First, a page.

Dolichoderinae, Formicidae, Hymenoptera, Insecta, Arthropoda, Animalia
Queen, face view (alternate specimen) (small, large), petiole, lateral view (small, large).
Worker, petiole, lateral view (small, large), tibia (small, large).
Kempf (1972) lists A. instabilis from scattered localities in Brazil, the Guianas, Peru, Colombia, Panama, Costa Rica, Honduras, Guatemala, Belize, and Mexico. I have examined material from Mexico, Honduras, Nicaragua, Costa Rica, Panama, and Bolivia.
Measurements (n=5): HLA 2.49 (2.42-2.52), HW 2.47 (2.39-2.55), SL 1.50 (1.42-1.50), CI 100 (98-101), SI 60 (58-62).
Palpal formula 6,4; ocelli large (OCW > 0.20mm); middle and hind tibia with prominent pectinate apical spur; dorsal surface of mandible smooth, very faintly microareolate, with moderately abundant small piligerous puncta, setae in puncta short, suberect, larger puncta with long setae near masticatory margin; medial and lateral clypeal lobes at about same level (medial lobe not projecting anteriorly); head quadrate, with sides somewhat convex, cordate posteriorly; petiolar node tall, strongly compressed into thin scale at apex; posteroventral petiolar lobe evenly convex from front to back, broad and flat laterally, ending before posterior margin of sternite, leaving small rim formed by posteriormost portion of sternite; scape with abundant erect setae, about as long as one half maximum width of scape; middle and hind tibia with abundant erect setae, longest of these about as long as one half maximum width of tibia (MTSC 30-35); sides of head without erect setae; posterior margin of head with abundant erect setae; pronotum with erect setae on anterior and posterior margins, absent from medial area; mesoscutum, scutellum, and propodeum with abundant erect setae; petiolar node with variable number of long setae on apex, abundant long setae on posteroventral lobe; all gastral terga with abundant erect setae; color red brown.
Measurements (n=4): HLA 1.88 (1.76-2.10), HW 1.85 (1.80-2.13), SL 1.39 (1.34-1.41), CI 101 (95-102), SI 74 (67-76).
Palpal formula 6,4; middle and hind tibia with prominent pectinate apical spur; dorsal surface of mandible strongly microareolate, dull, with moderately abundant small piligerous puncta, setae in puncta short, erect, larger puncta with long setae near masticatory margin; medial and lateral clypeal lobes at about same level; head with convex sides, strongly cordate posterior margin; mesosoma in lateral profile with sloping pronotum, mesonotum forming separate convexity, posterior mesonotum and dorsal face of propodeum together forming single shallow concavity, with no notch marking metanotal groove; scape with abundant erect setae, length of setae about one half maximum width of scape; mid and hind tibia with abundant erect setae, longest setae about one half maximum width of tibia; sides of head without erect setae; posterior margin of head with abundant erect setae; pronotum, mesonotum, and dorsal face of propodeum with abundant long erect setae; color dark brown to light orange brown, if somewhat bicolored gaster is darker then mesosoma.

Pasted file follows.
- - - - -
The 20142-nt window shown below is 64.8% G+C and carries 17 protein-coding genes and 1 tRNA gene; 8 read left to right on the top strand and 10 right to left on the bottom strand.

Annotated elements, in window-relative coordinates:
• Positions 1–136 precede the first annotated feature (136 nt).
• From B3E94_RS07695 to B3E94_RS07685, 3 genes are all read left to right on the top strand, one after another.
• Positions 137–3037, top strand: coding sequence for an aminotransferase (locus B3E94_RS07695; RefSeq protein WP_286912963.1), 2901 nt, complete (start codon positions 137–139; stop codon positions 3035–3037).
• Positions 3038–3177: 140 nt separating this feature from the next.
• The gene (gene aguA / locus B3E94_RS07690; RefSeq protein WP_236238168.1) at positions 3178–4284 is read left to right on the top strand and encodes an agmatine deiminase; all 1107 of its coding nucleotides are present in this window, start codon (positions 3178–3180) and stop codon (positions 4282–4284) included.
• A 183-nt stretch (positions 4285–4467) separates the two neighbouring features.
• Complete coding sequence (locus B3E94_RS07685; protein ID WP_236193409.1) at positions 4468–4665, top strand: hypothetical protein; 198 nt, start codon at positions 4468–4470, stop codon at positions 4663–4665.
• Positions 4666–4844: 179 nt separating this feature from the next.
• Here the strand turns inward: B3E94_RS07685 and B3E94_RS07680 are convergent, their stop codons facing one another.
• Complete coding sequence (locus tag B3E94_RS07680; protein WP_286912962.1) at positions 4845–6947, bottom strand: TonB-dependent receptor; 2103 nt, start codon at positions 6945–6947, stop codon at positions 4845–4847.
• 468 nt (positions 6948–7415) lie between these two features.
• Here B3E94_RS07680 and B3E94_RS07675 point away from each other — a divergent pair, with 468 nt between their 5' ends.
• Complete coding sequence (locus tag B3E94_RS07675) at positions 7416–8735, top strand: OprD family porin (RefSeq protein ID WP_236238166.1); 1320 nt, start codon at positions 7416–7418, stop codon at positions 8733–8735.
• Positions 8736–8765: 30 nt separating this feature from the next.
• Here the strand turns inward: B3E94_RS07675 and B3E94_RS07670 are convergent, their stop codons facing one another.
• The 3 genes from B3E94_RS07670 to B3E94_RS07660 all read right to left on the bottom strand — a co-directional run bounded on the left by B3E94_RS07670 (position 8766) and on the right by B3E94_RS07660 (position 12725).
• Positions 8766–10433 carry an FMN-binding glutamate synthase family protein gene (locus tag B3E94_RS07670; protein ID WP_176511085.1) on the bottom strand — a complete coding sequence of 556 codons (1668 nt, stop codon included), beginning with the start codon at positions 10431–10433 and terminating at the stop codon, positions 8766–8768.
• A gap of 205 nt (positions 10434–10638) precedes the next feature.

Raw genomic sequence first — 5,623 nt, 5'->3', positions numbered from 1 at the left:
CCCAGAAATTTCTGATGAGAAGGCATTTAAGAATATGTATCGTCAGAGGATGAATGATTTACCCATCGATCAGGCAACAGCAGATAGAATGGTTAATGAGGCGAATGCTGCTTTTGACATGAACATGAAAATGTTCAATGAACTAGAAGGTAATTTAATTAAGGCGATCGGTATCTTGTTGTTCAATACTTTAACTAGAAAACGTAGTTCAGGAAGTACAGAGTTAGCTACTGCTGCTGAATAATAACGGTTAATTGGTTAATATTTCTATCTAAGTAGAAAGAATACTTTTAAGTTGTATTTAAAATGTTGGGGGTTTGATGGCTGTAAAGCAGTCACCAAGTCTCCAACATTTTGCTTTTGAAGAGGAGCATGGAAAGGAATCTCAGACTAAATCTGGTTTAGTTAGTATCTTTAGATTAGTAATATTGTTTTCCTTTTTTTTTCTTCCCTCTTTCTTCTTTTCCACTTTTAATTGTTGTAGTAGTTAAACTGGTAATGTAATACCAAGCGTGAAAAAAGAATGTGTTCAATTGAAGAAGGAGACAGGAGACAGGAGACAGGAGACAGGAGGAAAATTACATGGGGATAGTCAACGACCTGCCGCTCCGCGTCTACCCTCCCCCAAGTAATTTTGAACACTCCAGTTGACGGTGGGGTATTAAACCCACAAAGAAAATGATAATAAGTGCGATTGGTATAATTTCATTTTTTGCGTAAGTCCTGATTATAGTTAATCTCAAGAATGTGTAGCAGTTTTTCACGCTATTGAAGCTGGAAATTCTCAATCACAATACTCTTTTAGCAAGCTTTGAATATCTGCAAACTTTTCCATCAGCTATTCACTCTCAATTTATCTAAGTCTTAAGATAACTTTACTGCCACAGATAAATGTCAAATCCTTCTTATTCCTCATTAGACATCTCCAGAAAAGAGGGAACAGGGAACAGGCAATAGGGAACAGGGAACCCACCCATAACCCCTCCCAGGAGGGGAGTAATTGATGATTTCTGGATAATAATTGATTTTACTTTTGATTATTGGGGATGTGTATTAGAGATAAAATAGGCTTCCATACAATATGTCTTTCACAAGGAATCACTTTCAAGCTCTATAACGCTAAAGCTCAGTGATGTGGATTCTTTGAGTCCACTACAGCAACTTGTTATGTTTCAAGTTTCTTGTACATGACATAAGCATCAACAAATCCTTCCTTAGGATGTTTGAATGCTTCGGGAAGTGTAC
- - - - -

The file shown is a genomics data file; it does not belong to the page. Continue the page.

Azteca instabilis queens are readily identified by the large size and large ocelli. Azteca gnava and A. sericeasur are similarly large but have much smaller ocelli (OCW < 0.15mm). Larger workers of A. instabilis are identified by the dull dorsal surface of the mandibles, large size, and densely setose tibiae.
Azteca instabilis is the largest species in the genus. It occurs in wet to dry forest habitats, usually below 500m elevation.
Azteca instabilis makes its nest in the hollow trunks of trees which have a large crevice or fissure at the base. When I encounter them, workers are issuing from the fissure in large numbers, usually ascending the tree and often blanketing the surrounding forest floor. In one case I was able to peer up into such a fissure, and I observed a very large carton nest filling the trunk cavity. Colonies can be long-lived. During extended field work at Sirena in Corcovado National Park, I frequently passed a large tree with a very active A. instabilis colony in the trunk, with workers flowing in and out of a large fissure at the base. I returned to the site 16 years later to find the same fissure with A. instabilis workers still active.
When examining Azteca queens in museum collections, A. instabilis is usually the most abundant species because the large queens frequently come to lights at night. This is in sharp contrast to most other Azteca, whose alate queens are usually encountered as diurnal strays, occasional specimens in Malaise traps, or parts of nest collections. This correlates with the fact that A. instabilis queen ocelli are absolutely and relatively far larger than ocelli on any other Azteca queen I have examined. The enlarged ocelli are not the result of an allometric relationship with head size, since A. sericea and A. sericeasur, with queens nearly as large, have tiny ocelli typical of smaller queens. Ocelli concentrate light and detect light of low intensity (Chapman 1982), suggesting a functional relationship between large ocelli and nocturnal habits.
Workers frequently forage on the surface, both day and night. They visit extrafloral nectaries, and may tend coccoid Hemiptera under small carton shelters.
John T. Longino, The Evergreen State College, Olympia WA 98505 USA. email@example.com
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